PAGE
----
French law requiring investors to disclose climate risks comes into force

French law requiring investors to disclose climate risks comes into force

By Caroline Fouvet

As of this month, institutional investors and asset managers in France must disclose how their business strategies cover climate change. The new obligation comes from article 173 of the 2015 French energy transition law which mandates institutional investors to publish their contribution to fighting climate change and the integration of climate-related risks in their annual report.

Who does article 173 target?

Institutional investors, such as insurance companies and pension funds with a balance sheet above €500 million, are required to report on their exposure to both physical climate impacts and to ‘transition risks’ – their exposure to the changes caused by the transition to a low-carbon economy. The ground-breaking component of the new legislation is its focus on climate impacts to the organisation’s activities and assets.

What should investors disclose?

The law provides guidance on risk exposure analysis and the portfolio’s contribution to a low-carbon economy transition. The reporting should cover the consequences of climate change and extreme weather events, changes in the availability and price of natural resources, and policy risks related to the implementation of national and international climate targets, amongst other things. Institutional investors are still given some leeway, as the law is built upon a comply-or-explain basis.  This means that companies must provide an explanation should their organisation not comply with the law’s requirements.

Why is it important that investors disclose climate risks?

Climate change brings both opportunities for – development of new markets, reduction of operational costs thanks to energy efficient practices – as well as risks to the financial sector. In the near future, investors will be faced with transition and physical risks, which have serious implications for their portfolios. Transition risks are associated with new policies constraining investors’ actions (e.g. implementation of carbon-pricing mechanisms), litigationshould investors fail to abide by climate legislation, technology transitions disrupting the existing economic system, market variations (as demand and supply shift towards new products) and reputational risks to the companies. Physical risks encompass damages to assets, risks to employees and supply chain disruptions. Disclosing their climate risk exposure should allow investors to better prepare to meet the challenges posed by climate change.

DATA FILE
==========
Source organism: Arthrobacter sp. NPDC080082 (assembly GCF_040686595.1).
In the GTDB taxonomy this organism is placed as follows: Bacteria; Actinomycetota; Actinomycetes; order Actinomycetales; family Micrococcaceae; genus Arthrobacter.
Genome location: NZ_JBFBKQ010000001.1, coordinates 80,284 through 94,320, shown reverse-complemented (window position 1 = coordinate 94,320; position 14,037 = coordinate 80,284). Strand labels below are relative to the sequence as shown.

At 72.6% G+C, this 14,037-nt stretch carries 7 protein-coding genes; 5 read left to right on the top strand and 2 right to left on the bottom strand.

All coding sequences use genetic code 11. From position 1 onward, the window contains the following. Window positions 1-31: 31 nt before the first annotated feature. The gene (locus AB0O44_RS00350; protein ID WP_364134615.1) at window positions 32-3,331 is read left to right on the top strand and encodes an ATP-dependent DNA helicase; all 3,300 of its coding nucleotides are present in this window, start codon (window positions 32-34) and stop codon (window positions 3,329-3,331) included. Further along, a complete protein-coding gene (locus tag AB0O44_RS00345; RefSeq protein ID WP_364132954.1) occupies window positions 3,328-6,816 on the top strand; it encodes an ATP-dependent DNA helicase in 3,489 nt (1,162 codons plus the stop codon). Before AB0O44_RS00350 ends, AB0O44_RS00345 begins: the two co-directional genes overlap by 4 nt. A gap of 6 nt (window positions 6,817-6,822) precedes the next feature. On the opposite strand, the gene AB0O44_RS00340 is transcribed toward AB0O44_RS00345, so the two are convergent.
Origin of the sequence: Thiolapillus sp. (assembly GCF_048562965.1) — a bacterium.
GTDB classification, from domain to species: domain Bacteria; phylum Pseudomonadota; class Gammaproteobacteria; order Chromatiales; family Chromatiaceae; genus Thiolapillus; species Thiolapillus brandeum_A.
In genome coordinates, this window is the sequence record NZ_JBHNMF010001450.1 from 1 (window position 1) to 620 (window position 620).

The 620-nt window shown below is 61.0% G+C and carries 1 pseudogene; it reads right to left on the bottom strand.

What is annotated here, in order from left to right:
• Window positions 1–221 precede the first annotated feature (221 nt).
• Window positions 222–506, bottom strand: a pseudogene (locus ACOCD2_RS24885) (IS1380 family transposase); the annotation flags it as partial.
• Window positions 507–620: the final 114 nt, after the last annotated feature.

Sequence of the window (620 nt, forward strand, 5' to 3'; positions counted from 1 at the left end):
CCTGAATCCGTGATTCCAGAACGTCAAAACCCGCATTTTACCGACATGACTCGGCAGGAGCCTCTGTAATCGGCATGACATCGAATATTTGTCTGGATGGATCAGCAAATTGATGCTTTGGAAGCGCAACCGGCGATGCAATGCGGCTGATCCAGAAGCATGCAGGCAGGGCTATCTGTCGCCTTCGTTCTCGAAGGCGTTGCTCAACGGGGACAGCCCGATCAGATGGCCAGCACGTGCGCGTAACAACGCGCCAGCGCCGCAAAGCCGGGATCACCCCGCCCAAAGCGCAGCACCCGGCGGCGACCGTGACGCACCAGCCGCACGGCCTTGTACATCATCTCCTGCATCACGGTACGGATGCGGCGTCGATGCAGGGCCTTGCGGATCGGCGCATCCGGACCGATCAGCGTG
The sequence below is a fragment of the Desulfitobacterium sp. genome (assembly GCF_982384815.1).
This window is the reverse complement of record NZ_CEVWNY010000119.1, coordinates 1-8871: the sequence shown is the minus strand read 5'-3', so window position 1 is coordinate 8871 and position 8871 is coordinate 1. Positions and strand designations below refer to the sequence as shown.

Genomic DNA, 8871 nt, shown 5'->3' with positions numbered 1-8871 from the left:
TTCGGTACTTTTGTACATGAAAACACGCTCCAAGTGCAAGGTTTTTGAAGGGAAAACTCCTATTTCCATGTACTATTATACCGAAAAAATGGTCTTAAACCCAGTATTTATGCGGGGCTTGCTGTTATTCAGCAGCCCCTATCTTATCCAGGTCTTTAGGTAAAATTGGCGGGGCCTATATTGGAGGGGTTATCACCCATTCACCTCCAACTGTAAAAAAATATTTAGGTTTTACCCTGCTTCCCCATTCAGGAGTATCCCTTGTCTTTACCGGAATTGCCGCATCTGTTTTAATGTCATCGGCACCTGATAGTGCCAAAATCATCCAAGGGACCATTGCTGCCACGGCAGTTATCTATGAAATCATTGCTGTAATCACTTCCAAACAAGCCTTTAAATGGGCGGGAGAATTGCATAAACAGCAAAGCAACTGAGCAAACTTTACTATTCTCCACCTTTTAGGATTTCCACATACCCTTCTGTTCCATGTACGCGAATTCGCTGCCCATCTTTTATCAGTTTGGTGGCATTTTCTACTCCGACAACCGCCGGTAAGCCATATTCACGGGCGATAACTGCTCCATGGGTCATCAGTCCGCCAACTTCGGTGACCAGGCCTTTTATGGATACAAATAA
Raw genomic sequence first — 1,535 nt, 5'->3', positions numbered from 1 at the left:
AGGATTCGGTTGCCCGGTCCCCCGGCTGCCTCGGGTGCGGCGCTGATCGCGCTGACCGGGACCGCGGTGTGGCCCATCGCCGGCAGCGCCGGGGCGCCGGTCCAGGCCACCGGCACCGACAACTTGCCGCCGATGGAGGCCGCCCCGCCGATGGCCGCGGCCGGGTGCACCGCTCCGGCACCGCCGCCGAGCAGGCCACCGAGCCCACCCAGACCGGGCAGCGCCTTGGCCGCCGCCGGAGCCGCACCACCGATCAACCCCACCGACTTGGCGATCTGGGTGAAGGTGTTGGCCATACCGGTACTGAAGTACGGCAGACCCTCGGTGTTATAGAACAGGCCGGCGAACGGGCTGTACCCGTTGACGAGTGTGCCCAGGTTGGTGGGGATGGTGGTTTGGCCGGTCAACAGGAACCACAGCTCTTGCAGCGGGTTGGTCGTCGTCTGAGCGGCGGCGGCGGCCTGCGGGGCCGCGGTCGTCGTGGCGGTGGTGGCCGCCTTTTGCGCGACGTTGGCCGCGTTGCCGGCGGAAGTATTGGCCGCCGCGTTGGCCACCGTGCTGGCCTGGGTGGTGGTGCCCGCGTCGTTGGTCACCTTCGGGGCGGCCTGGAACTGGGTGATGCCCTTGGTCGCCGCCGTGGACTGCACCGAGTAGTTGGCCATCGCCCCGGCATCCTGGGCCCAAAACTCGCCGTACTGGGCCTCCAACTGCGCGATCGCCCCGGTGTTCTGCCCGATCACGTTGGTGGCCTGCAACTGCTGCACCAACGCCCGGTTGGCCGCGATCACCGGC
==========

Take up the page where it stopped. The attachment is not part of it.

What’s happened so far?

France is ranked 6th among the countries where institutional investors best take climate impacts into account, behind Scandinavia, New Zealand and Australia, according to the Asset Owners Disclosure Project (AODP). Asset manager Amundi, for example, highlights in its 2016 report that it is co-founder of the Portfolio Decarbonisation Coalition, an initiative aimed to reduce investors’ portfolios’ exposure to greenhouse gas emissions and align them with the climate economy of the future. Amundi also states that it decided to disengage from emitters who achieve more than 50% of their turnover through coal extraction.

It seems that “we are moving toward the disclosure of climate change risks and stress testing of investments by companies”, according to World Bank senior director of climate change John Roome.

During a Financial Times climate finance conference held in London on 23 May 2017, global investors urged companies to disclose the financial impacts and risks of climate change as well as to increase transparency. Concrete examples can already be found globally. The EU recently passed a law requiring pension funds to include climate change in their investment strategies. Last month, Exxon’s shareholders approved a climate resolution pushing for climate disclosure with 62% of the vote; highlighting the increasing commitment of investors towards the issue.

Beyond disclosure, action is the next key step for investors across all sectors to tackle climate change. This will require that institutional investors and asset managers assess and stress-test their investment portfolios against climate risks. It is incumbent on investors to work with companies to help them to understand the importance of climate risk, and push them to take action to increase their resilience.